To file an award protest with GAO, your competition must request a debriefing from the KO stating why they were not selected for the award. This debriefing must be requested within three days of receiving notice of their unsuccessful bid. Even if you’re an awardee, you should make it standard operating procedure to request a debrief. This serves two purposes: First, it discloses what the proposal evaluation board liked/disliked about your proposal. This is good information to apply to your proposals in the next recompete or if you bid on other contracts for that customer. Second, the debriefs provide you with valuable information in the event a competitor files a protest that you need to respond to. If you’re expecting a protest, you may wish to have your company’s council in attendance so that they can ask questions and anticipate the grounds on which a protest may occur.

If a protest is filed against your award, the protestor might also ask for a stay of contract performance. This should be a consideration in your plans for executing the contract. If it is an award of your recompete, it’s good to have a discussion with the Contracting Officer’s Representative (COR) to see how the agency will handle it to minimize impact. Often, on a protested recompete, the incumbent will continue performing work, but that can vary. If you took the contract from the incumbent, expect them to continue the work while the protest is being decided. But again, even that can vary.

Intervene in a GAO protest as an interested party.

The GAO will immediately notify the agency that owns the contact that a protest has been filed. The agency, in turn, will then notify the awardee(s). If the protest is pre-award, the agency will provide an announcement, perhaps as an amendment, letting potential bidders know of the protest. If the protest has been made post-award, the awardee is an interested party, meaning you have an economic stake in the matter, and as such can file to intervene, in the case. Intervening is the best strategy to protect your interests. Some things to consider:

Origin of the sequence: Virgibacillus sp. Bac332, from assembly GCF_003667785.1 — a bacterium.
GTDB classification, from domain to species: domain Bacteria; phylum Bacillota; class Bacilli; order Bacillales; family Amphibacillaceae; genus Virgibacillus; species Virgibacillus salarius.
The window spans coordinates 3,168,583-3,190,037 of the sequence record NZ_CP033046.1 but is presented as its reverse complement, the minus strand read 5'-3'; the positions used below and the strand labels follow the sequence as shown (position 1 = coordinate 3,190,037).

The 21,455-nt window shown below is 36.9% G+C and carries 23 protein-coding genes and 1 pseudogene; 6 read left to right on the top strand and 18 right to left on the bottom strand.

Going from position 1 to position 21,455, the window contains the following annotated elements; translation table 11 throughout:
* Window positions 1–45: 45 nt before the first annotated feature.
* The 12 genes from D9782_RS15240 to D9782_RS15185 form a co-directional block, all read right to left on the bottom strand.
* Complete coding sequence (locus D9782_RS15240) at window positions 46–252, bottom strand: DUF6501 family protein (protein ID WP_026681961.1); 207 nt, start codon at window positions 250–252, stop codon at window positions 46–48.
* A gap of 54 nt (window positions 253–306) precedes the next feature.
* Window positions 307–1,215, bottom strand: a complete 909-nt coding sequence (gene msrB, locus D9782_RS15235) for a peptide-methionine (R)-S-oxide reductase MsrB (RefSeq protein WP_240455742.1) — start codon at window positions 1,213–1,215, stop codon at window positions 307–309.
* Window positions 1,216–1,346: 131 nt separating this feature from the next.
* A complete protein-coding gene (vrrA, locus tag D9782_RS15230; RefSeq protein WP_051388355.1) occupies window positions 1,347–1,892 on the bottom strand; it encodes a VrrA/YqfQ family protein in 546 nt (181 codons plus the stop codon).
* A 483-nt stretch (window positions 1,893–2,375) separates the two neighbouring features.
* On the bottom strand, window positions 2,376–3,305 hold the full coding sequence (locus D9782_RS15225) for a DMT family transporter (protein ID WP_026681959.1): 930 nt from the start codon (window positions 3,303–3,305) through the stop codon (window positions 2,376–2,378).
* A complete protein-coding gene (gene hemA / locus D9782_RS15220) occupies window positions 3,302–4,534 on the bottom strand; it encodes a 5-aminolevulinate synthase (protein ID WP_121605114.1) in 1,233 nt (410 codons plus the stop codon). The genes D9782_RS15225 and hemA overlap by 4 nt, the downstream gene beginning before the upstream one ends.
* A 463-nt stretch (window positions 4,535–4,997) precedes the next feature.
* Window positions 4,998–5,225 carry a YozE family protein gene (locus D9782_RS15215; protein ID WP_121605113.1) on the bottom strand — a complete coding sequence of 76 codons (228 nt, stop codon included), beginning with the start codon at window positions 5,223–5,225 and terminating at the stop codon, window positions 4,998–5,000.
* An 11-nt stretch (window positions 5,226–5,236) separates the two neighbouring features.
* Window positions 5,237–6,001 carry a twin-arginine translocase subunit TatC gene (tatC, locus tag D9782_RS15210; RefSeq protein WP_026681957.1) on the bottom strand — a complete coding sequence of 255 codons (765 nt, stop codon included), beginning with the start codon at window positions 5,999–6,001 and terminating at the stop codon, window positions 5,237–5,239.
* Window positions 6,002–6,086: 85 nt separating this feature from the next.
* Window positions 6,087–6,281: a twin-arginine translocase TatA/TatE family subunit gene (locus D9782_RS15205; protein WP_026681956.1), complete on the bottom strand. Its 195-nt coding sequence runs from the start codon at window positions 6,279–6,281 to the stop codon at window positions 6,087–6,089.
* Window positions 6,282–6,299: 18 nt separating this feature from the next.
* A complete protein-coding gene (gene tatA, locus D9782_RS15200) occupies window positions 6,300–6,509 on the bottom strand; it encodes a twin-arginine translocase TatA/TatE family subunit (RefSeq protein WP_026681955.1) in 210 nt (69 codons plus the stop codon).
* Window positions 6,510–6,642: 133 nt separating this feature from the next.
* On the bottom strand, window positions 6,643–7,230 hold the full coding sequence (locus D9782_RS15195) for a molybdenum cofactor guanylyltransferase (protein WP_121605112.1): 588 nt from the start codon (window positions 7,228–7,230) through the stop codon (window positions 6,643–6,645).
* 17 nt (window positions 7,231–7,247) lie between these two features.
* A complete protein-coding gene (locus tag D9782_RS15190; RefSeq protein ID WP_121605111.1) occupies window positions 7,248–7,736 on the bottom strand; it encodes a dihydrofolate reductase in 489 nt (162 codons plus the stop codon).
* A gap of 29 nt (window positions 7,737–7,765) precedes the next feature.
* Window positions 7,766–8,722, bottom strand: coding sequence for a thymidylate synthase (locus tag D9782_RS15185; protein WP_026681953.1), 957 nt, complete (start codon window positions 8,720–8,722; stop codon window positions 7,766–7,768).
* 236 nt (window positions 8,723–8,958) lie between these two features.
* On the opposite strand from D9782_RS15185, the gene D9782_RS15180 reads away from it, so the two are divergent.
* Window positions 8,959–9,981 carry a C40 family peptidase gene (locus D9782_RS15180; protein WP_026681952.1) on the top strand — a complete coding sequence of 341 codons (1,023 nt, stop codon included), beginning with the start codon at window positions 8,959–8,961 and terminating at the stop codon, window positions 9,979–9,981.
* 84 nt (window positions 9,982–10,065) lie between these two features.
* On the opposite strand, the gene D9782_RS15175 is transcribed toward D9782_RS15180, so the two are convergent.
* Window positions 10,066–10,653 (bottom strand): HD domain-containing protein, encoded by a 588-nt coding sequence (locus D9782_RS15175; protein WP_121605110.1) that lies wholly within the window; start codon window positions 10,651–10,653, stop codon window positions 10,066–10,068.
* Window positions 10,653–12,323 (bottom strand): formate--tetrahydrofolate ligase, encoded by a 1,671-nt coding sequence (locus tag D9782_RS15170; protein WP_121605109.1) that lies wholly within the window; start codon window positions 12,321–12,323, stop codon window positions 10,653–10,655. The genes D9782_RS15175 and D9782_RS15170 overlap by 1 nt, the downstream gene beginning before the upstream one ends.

• You’ll want to lend an ear and a hand to the agency’s council to address any questions they may have and if they are open to it, to help them strategize.
  • It may be that the agency just wants to settle by taking the GAO recommended corrective action. As an intervenor, you can influence them to do otherwise, thereby protecting your own interests.
  • As an intervenor, your attorney gains access to sensitive, confidential court documents and can argue in your company’s best interest to have your proprietary information redacted before it’s made public.

Winning the bid is just the beginning. Now it’s up to you to keep it. When your competitor’s protest your award, don’t sit by and helplessly await the outcome. By intervening in the protest, you can protect your customer’s and your own best interests.

Further Resources:
https://www.gao.gov/assets/690/688362.pdf
https://www.insidegovernmentcontracts.com/2017/11/gaos-annual-report-protests-effectiveness/
https://www.nextgov.com/cio-briefing/2017/11/bid-protests-decline-2017/142576/
https://www.gao.gov/products/GAO-18-510SP?source=ra
https://www.periscopeholdings.com/blog/protest-bid-contract-award